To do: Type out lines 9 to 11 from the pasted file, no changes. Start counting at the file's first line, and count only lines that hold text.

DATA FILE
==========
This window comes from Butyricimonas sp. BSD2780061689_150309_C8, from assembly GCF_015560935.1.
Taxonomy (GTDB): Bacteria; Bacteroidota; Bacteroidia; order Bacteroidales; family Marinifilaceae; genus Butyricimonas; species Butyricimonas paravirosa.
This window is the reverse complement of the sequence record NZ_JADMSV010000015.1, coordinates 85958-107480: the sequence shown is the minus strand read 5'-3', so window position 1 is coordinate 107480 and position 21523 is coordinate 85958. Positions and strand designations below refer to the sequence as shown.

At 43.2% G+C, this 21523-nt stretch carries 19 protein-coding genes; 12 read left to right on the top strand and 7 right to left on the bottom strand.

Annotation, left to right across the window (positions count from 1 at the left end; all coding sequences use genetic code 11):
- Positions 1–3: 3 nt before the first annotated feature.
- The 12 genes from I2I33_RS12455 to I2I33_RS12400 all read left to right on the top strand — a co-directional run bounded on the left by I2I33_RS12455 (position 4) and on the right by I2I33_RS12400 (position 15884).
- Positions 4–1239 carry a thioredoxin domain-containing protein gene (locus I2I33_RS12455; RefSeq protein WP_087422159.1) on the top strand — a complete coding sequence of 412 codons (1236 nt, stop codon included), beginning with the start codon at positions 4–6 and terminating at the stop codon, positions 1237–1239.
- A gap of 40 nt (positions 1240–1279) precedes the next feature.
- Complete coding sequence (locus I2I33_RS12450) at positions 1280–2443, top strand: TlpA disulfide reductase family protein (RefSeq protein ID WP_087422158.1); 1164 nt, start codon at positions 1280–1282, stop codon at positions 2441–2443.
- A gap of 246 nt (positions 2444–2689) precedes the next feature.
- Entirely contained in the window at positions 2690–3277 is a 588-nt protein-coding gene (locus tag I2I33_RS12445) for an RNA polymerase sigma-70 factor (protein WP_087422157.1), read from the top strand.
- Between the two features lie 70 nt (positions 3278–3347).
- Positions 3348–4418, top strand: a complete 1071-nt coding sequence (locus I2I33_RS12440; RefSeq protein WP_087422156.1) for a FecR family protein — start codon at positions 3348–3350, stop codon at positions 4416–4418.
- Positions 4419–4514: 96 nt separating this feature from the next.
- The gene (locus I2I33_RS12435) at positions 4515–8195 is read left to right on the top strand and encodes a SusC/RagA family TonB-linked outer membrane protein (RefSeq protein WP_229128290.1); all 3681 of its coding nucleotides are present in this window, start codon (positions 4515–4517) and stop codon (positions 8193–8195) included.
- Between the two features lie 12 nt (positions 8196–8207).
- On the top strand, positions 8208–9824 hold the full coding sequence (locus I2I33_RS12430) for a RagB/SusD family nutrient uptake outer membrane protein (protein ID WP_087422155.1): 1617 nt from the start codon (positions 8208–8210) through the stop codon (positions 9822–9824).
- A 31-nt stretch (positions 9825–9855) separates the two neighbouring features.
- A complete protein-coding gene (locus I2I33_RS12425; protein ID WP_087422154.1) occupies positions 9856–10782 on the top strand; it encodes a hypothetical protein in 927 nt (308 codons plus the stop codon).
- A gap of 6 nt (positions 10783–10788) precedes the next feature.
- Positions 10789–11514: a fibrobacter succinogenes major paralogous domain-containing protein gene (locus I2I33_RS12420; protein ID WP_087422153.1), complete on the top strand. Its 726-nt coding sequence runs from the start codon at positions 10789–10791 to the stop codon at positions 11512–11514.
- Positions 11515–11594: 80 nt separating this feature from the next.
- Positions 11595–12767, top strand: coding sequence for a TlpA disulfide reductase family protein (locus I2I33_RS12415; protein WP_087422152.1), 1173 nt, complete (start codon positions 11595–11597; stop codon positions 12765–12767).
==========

- A gap of 40 nt (positions 1240–1279) precedes the next feature.
- Complete coding sequence (locus I2I33_RS12450) at positions 1280–2443, top strand: TlpA disulfide reductase family protein (RefSeq protein ID WP_087422158.1); 1164 nt, start codon at positions 1280–1282, stop codon at positions 2441–2443.
- A gap of 246 nt (positions 2444–2689) precedes the next feature.